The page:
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Harmonic Time

Jazzed Magazine • Focus SessionNovember 2012 • November 20, 2012

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By Jerry Leake

Since its birth in the early 1900s, “jazz” has expanded to include a broad range of categories, interpretations, and styles from ragtime, blues, New Orleans, big band swing, bebop, West Coast, cool, avant-garde, Afro-Cuban, modal, free, Latin, jazz fusion and jazz rock, smooth jazz, and so on. Over the last few decades, jazz pioneers began to explore World Music influences from India and Africa to expand their palette of sounds and possibilities. Of course, the African influence on the development of jazz has been both well documented and hotly debated for many years.

What is lesser known is the influence of Indian melodic and rhythm systems on the growth of jazz, often called “Indo Jazz.” John Coltrane, Yusef Lateef, and John McLaughlin were early pioneers who incorporated Indian concepts into their compositions and improvisations. McLaughlin’s ‘70s groundbreaking band Shakti perhaps best epitomizes the fusion of modal jazz, North Indian, and South Indian traditions.  Alto saxophonist Rudresh Mahanthappa prominently incorporates South Indian (Carnatic) melodic and rhythmic elements in his music.

Learning any new style of music requires years of dedication and hard work. This article will reveal how world rhythm systems can be learned without having to play a traditional drum. The language-based rhythm method I developed to teach non-drummers is called “Harmonic Time.”

Harmonic Time

Harmonic Time (HT) incorporates three levels of activity to internalize and orchestrate musical time, groove and mathematics into the entire body and not just the intellect, profoundly “feeling” how patterns combine and interact and not just “hearing” them. HT places all musicians on the same playing field for learning from the ground up, using stepping, clapping, and vocal patterns (drum vocals/songs). Students also incorporate ankle bells and rhythm stick to enhance musicality. HT borrows from the African tradition of dancing, drumming and singing to “own” the concept or exercise.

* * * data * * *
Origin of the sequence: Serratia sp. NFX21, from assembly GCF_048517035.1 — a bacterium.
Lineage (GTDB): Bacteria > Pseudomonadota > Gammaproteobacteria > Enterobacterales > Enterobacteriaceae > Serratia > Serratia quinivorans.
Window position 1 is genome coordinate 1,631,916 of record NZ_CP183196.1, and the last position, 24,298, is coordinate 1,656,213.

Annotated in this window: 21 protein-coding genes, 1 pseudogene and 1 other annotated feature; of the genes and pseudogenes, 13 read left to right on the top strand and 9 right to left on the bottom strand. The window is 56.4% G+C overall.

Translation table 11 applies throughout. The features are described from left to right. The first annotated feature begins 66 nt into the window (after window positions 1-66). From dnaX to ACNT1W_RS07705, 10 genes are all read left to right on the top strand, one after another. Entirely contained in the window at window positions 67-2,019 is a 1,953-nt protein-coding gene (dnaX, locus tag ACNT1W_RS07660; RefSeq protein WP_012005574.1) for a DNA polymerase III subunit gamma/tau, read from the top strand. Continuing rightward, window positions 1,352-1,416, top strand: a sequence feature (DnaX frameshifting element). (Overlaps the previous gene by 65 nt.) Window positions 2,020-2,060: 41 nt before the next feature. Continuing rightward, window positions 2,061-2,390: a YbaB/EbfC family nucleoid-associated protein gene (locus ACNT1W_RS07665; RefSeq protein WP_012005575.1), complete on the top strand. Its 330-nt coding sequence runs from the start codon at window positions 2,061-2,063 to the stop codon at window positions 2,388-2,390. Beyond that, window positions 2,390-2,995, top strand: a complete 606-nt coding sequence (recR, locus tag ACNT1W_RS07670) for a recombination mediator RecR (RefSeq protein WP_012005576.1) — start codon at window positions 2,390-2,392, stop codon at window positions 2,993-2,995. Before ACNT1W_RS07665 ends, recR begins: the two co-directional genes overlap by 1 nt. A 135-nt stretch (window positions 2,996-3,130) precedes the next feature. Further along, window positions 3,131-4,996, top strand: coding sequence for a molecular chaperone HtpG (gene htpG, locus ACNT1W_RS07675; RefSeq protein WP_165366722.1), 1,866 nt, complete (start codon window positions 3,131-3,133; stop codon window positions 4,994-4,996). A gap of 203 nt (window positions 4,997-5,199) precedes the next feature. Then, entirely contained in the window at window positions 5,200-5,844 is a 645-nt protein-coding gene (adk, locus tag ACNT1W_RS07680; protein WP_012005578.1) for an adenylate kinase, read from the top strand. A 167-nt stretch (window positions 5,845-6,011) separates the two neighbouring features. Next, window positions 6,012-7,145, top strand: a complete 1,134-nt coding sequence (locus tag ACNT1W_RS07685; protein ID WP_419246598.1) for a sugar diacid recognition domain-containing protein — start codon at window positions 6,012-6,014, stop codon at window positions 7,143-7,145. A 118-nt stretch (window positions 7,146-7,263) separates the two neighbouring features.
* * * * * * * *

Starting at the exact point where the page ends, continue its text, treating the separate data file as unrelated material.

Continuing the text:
South Indian mridangam master Trichy Sankaran states: “Music is about weaving designs within the fabric of time.” Using HT, the fabric of time is the step/pulse with designs woven with vocal and counter-sticking patterns. HT requires a high level of discipline, especially for musicians who play single-lined instruments or have little or no experience with moving (or dancing) to music. Ask a room of musicians how many people dance and few hands go up. HT only requires one to move in a side-to-side manner, to feel a sense of empowerment and ownership of the beat: the ultimate fabric of time.

Discipline = Freedom

The discipline a student acquires allows them greater freedom to explore the perpetual boundaries of any style. With polished and organized tools in our proverbial “toolbox” the easier it is to grab and apply that tool in the moment of improvisation. As challenging as HT is, it is also fun and engaging. Even when patterns do not align, it becomes a sort of game for you to fix the phrase as it is happening. Playing music is difficult and we are glad that it is, but it should also be fun!

HT Exercises: Binary Cells

We will begin by developing three layers of time: slow 2 (quarter note) stepping, medium 4 (8th) sticking, and fast 8 (16ths) using the voice.

• Stepping in 2 (2/4 meter)